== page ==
European car sales fell 5 percent to 653,872 units in August -- the lowest level since records began in 1990.
Despite the euro-zone slump that is keeping customers out of showrooms, General Motors' sales rose half a percentage point as an 18 percent gain by Chevrolet more than offset a 3 percent decline at the Opel/Vauxhall division.
Ford's European sales decreased 1.5 percent last month. Ford of Europe CEO Stephen Odell said on Sept. 9 that "it does feel like we're running along the bottom" of the auto market contraction.
Registrations in the EU and EFTA countries dropped to 686,957 vehicles from 722,458 a year earlier, industry association ACEA said today in a statement. The decline contrasted with 5 percent growth in July.
"We're still in red territory," Florent Couvreur, a Paris-based analyst at CM-CIC Securities, said. "When people say we've reached the bottom, I say, 'watch out,' because the market is still decreasing. The drop is a little less steep, but we're still falling because of the bad macroeconomic environment."
European sales by Volkswagen Group, the region's largest carmaker, fell 11 percent last month, dragged down by a 17 percent plunge at the namesake VW brand. The Audi division sold 6 percent fewer cars in Europe. Skoda and Seat brand sales declined by 5 percent and 3 percent respectively.
PSA, Europe's second-biggest carmaker, posted an 18 percent sales drop in August that eroded its market share to 11 percent for the first eight months, down almost a percentage point year-on-year. CEO Philippe Varin forecast at the Frankfurt show on Sept. 10 that there will be "slightly positive growth" in European auto-industry deliveries next year.
Renault outperformed other mass-market carmakers. Its Europe sales were up 6 percent in August, led by 16 percent growth at Dacia. Renault brand sales rose 2 percent. Renault CEO Carlos Ghosn said last week that the car market may expand slightly more than 1 percent in 2014.
Fiat's European registrations slipped 5 percent in line with overall demand.
BMW posted 10 percent more registrations in Europe. Daimler sales rose 6 percent as the Mercedes-Benz division reported an 9 percent gain, versus a 24 percent plunge in demand for two-seat Smart cars
European registrations by Toyota Motor dropped 4 percent in August.
Hyundai's European sales declined 5 percent, while sister brand Kia's registrations dropped by 4 percent. Hyundai-Kia have limited their sales decline this year to 1 percent, resisting the worst of the slump.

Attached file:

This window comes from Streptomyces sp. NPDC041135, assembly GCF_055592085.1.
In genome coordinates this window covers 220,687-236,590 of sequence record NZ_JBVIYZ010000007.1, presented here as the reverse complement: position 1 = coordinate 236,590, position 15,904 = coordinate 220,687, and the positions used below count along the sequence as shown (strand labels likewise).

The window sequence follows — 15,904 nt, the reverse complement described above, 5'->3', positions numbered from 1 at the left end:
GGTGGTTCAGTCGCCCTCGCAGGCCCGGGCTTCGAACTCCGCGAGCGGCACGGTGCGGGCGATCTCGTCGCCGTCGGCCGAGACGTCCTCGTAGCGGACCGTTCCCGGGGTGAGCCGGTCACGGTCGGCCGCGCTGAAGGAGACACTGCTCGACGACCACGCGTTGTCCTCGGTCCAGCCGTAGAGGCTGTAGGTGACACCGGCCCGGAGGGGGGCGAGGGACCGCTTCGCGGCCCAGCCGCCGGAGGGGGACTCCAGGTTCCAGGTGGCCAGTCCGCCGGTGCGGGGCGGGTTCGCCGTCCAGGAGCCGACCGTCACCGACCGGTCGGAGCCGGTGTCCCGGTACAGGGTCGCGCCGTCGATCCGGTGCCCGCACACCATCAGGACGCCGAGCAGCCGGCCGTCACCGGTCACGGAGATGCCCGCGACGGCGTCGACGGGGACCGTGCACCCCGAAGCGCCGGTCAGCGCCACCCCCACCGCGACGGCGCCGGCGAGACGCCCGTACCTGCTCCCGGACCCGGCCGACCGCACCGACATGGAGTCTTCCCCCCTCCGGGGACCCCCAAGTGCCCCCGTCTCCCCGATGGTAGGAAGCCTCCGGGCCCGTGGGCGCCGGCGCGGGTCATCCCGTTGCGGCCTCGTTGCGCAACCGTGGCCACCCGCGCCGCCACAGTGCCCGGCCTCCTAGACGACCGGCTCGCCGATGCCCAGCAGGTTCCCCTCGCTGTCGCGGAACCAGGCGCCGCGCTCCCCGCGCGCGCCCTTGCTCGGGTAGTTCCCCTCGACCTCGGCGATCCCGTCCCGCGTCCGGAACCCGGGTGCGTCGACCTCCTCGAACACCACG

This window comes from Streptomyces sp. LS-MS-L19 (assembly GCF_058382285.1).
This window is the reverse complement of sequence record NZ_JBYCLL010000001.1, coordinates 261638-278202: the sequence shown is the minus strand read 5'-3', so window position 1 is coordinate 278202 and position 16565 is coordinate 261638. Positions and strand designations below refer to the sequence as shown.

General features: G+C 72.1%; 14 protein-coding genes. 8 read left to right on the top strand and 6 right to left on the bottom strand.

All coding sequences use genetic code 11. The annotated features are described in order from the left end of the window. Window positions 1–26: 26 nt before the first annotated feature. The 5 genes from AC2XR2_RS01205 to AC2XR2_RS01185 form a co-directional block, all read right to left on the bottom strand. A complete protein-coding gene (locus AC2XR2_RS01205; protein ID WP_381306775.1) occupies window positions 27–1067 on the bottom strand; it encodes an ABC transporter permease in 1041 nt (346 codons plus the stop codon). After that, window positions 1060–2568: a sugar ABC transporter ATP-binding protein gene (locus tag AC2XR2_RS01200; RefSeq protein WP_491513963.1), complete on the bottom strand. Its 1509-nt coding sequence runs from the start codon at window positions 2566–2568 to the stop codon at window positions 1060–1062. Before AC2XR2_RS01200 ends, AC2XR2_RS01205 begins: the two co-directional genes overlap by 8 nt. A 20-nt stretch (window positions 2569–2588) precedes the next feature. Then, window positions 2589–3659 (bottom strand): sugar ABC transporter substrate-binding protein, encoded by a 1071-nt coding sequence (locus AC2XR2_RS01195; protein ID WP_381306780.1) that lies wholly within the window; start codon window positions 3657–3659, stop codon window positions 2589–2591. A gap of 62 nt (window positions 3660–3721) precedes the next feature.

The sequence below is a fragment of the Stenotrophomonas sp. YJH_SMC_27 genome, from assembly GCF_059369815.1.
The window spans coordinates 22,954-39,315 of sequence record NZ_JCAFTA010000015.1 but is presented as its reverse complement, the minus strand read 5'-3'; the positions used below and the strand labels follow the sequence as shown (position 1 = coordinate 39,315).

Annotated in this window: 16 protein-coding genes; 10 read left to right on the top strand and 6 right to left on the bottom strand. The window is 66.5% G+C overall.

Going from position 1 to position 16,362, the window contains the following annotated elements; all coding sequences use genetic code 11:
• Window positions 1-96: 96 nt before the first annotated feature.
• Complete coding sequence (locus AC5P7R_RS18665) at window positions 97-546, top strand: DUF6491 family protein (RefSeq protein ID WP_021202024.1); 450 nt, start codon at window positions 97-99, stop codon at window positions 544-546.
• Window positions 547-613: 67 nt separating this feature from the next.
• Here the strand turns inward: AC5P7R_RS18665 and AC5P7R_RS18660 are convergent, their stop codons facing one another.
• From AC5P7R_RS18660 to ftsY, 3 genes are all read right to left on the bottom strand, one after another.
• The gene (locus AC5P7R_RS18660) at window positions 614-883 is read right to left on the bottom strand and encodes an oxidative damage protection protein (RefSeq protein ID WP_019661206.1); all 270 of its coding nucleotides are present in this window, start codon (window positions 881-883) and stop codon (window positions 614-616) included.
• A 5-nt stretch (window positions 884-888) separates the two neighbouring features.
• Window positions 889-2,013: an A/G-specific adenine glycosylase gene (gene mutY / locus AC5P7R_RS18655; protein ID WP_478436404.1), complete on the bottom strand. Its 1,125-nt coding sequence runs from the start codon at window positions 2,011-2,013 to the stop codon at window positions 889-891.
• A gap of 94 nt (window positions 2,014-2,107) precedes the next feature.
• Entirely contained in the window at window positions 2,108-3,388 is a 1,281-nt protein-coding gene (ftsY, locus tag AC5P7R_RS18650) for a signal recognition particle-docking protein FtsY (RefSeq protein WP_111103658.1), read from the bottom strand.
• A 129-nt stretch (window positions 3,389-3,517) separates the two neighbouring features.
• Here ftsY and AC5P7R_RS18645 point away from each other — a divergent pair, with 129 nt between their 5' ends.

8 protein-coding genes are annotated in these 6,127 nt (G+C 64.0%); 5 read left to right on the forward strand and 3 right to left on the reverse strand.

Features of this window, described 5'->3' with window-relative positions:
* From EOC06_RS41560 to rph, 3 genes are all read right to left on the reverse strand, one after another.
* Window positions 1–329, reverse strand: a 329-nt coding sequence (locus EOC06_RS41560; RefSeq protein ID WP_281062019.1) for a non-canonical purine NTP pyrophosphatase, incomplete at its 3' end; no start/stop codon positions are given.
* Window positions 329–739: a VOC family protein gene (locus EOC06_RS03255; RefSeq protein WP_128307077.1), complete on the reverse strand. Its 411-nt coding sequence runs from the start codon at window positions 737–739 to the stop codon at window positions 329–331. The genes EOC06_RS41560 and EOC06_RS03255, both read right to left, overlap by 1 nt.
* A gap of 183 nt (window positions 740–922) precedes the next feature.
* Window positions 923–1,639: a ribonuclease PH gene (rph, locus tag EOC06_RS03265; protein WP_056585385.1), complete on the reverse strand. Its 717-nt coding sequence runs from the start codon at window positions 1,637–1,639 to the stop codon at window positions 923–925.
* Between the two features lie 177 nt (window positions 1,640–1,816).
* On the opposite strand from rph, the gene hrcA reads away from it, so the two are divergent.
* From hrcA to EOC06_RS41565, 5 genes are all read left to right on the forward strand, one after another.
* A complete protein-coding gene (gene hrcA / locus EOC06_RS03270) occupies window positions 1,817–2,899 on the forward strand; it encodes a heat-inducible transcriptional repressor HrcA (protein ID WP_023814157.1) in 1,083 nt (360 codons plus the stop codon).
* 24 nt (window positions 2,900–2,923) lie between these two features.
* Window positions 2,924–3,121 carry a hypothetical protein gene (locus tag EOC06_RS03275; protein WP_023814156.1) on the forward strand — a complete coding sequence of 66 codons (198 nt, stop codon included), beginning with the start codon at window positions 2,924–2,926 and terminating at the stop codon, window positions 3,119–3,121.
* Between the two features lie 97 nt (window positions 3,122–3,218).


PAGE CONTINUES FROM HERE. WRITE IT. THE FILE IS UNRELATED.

"What we're seeing right now in the European car industry is a squeezed middle," Allan Rushforth, head of Hyundai's European operations, said. "German premium brands are coming down through the market while Hyundai is moving up through the segments, making life very difficult for those European volume brands rooted in the mainstream."
The European car market rose 5 percent in July to 1.02 million vehicles. The gain was the second this year, following a 2 percent increase in April that marked the first growth in European car sales in 19 months. ACEA releases July and August sales figures simultaneously each September.
Registrations in the past two months were affected by differences in the number of business days versus 2012, with one more in July and one less in August, ACEA said today. Figures for both August and the year to date were the lowest since the trade group started compiling numbers 23 years ago, Economics and Statistics Director Quynh-Nhu Huynh said.
Four of Europe's five biggest automotive markets shrank last month. Deliveries in top-ranked Germany dropped 6 percent. That compared with a 2 percent increase in July. The UK market, the region's second biggest, expanded 11 percent in August. French sales were down 2 percent while registrations fell 6 percent in Italy and 18 percent in Spain.
European Central Bank executive board member Yves Mersch said in Dubai on Monday that the European region is seeing "tentative green shoots" of economic recovery. ECB President Mario Draghi said that while the euro area's return to growth in the second quarter is "welcome," any recovery is "only in its infancy."
The economy of the 17 countries using the euro emerged from a record six-quarter recession in the three months through June. Aftereffects such as a jobless rate in the area that held at 12.1 percent in July led auto-industry executives at the Frankfurt auto show a week ago to stick to predictions of a sixth consecutive annual car-market contraction in 2013.
Bloomberg and Reuters contributed to this report